She’s been an American institution since her birth in 1930, our Nancy Drew. I went to school with many girls named Nancy, and now I wonder how many were given that name because of their mother’s love of the Nancy Drew mysteries. In a current WIP, I named the protagonist Drew, because her mother was a big Nancy fan.
It seems girls and women plug into Nancy Drew in our own ways. As a city kid who took public transportation everywhere not walking distance (defined as more than two or three miles away!), I was most impressed by Nancy’s roadster. Wow, she drove her own car. Plus, she had a boyfriend and a life of her own. How cool was that?
Overall, though, Nancy Drew likely touched the spirit of many young girls because, as one author put it, she had agency. At a time when women had barely begun to vote and still had limited opportunities to be autonomous in the world, Nancy Drew was an exception. She was her own person, and some adults didn’t want girls getting any such notions—ooh, and she even contradicts adults, to boot. These adults actively disapproved and wanted parents to discourage girls from reading the books. A fruitless pursuit, as it turned out. (Lucky us.) Our Nancy won that battle from book 1, The Secret of The Old Clock.
As the decades went on, some children’s literature specialists (my mother included, sadly) didn’t think libraries should stock Nancy Drew or Hardy Boys series (and other series) because they were basically pulp fiction for kids. Mom and I had a standing disagreement about that. My mom was a feminist so it had nothing to do with that; it was more about pulp v. literature. Then, when I was librarian for a short time in a little town on the Maine coast, I saw firsthand the way these series were “gateway” books. They opened the door to a love of reading and brought kids into the wider wonders of the library. One of my earliest published articles was my argument for encouraging young, reluctant (and those not so reluctant) readers to give these books a try.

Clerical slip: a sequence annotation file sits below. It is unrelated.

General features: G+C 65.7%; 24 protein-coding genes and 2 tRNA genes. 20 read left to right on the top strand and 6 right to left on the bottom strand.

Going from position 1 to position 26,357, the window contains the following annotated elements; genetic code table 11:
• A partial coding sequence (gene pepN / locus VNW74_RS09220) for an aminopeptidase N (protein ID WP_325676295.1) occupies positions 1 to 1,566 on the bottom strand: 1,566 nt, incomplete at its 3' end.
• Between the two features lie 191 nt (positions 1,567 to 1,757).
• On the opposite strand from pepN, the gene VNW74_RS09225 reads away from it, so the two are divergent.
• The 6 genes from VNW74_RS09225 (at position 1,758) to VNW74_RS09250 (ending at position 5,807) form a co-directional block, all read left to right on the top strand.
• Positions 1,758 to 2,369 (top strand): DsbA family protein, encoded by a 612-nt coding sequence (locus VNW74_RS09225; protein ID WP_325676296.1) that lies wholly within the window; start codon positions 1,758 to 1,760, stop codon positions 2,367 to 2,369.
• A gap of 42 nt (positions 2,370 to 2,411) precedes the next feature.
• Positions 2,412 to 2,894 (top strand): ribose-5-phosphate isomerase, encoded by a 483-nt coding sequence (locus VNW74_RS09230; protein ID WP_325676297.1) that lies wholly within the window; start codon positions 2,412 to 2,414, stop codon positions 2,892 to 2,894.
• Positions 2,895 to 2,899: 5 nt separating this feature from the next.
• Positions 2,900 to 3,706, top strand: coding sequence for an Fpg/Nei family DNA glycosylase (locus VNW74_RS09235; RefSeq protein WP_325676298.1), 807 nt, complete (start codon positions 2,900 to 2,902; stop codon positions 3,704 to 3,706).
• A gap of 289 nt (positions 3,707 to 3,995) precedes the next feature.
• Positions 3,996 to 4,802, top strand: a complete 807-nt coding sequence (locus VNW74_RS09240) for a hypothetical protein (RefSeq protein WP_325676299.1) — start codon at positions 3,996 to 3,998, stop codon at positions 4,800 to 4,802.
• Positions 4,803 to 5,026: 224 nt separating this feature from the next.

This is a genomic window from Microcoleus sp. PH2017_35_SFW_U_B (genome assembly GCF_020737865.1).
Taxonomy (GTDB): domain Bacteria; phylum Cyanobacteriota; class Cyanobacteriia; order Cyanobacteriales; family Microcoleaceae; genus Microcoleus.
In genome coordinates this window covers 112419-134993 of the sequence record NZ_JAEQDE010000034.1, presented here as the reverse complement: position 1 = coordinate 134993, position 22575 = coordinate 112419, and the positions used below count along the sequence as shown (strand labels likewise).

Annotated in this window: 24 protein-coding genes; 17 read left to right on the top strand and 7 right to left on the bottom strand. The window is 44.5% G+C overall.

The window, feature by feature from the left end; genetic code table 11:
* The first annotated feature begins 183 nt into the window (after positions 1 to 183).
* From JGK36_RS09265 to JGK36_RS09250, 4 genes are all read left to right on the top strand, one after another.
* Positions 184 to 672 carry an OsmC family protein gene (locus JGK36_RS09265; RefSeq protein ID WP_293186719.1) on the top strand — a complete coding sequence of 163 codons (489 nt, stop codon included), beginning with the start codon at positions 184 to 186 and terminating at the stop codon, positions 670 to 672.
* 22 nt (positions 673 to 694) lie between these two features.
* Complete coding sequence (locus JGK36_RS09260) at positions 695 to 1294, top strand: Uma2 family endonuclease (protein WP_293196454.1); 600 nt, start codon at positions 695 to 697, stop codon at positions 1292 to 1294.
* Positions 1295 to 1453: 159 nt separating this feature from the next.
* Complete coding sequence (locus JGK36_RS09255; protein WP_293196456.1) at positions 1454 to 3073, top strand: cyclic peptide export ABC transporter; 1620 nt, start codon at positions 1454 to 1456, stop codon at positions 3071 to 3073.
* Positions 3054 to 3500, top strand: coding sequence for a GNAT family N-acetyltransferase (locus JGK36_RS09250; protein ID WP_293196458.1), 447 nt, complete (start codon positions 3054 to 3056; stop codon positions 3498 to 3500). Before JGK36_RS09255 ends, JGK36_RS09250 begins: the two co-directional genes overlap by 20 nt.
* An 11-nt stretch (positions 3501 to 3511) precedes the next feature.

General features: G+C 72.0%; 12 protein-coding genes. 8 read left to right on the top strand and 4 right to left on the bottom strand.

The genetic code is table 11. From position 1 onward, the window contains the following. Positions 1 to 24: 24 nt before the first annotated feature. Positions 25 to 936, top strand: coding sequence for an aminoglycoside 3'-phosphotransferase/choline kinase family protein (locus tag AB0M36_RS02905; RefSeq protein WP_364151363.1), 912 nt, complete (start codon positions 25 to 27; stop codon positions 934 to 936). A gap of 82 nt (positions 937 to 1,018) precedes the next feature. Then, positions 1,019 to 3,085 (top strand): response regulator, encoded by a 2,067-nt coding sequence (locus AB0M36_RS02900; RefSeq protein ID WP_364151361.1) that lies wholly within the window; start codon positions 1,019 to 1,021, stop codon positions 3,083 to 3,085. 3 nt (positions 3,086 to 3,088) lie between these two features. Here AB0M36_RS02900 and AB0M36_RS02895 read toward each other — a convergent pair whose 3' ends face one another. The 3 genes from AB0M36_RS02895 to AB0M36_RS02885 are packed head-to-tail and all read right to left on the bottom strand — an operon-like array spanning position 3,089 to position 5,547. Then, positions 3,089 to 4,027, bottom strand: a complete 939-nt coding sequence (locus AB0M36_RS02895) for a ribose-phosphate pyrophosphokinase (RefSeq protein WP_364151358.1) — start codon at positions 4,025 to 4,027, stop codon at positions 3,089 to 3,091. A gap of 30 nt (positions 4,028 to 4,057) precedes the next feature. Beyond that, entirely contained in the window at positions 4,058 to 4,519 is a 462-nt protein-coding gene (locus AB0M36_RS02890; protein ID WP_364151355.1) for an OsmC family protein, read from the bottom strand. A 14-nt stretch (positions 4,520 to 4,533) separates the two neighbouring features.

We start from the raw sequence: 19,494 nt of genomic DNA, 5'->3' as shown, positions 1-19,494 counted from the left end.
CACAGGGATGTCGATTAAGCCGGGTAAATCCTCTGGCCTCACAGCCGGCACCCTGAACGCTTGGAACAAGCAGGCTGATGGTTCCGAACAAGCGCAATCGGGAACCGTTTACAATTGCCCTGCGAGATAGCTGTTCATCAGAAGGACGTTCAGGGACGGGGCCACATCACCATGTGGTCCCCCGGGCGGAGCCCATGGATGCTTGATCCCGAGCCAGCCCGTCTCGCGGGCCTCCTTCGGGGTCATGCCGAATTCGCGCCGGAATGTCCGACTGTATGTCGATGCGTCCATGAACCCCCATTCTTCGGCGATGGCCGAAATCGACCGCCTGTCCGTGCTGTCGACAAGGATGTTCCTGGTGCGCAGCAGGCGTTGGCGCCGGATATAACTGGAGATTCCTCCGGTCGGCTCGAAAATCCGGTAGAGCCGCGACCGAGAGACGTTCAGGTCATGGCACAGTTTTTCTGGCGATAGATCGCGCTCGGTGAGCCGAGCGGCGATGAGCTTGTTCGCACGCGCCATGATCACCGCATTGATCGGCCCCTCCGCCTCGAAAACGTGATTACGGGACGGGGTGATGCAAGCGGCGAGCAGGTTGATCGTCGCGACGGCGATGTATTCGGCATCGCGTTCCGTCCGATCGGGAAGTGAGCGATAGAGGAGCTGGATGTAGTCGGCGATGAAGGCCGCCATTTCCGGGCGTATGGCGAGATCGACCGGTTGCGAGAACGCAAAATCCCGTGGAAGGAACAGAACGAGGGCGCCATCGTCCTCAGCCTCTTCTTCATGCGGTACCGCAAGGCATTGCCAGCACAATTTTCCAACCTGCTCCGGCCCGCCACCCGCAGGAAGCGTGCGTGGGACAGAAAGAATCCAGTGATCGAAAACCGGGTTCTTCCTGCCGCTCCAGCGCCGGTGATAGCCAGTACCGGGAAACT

I’ve always admired Carolyn Keene, or more accurately Mildred Wirt Benson, a woman born in 1905 and who lived to be 96 years old. Carolyn Keene was the pseudonym for other ghostwriters, but Mildred Benson was the first. She wrote 56 Nancy Drew mysteries, plus The Dana Girls books, and many, many more series. The Stratemeyer Syndicate published several popular sleuth series, all of which were written on a work-for-hire basis. The syndicate held the copyright and later revised their successful series and released new editions of the books. This arrangement was terrible for the authors, but we didn’t know that when Nancy got her hooks into us.
Most people will always remember the name, Carolyn Keene, but I think about Mildred (Millie) Wirt Benson—she was our colleague, romance authors. It gives me a pleasant little shiver to know that. I just discovered a biography written for young people (ages 10 +) about Millie Benson, The Secret Case of The Nancy Drew Ghostwriter And Journalist, by Julie Rubini.
I guess we can say the Nancy-Millie (and others) legend will endure since you can now buy Nancy Drew shirts and totes and other products celebrating Nancy among other “mighty girls.” Or look at the 1000-piece Nancy Drew Puzzle made up of her book covers.
So, Happy 90th to Nancy Drew—I wonder how she’ll fare in another 90.
With the August 2020 release of A Bridge Home, Virginia’s Back to Bluestone River series is complete. Meanwhile, books 1 & 2, A Family for Jason and The Christmas Kiss are available online and the Harlequin.com website. Her other Harlequin Heartwarming books include her first series: Girl In The Spotlight, Something To Treasure, and Love, Unexpected.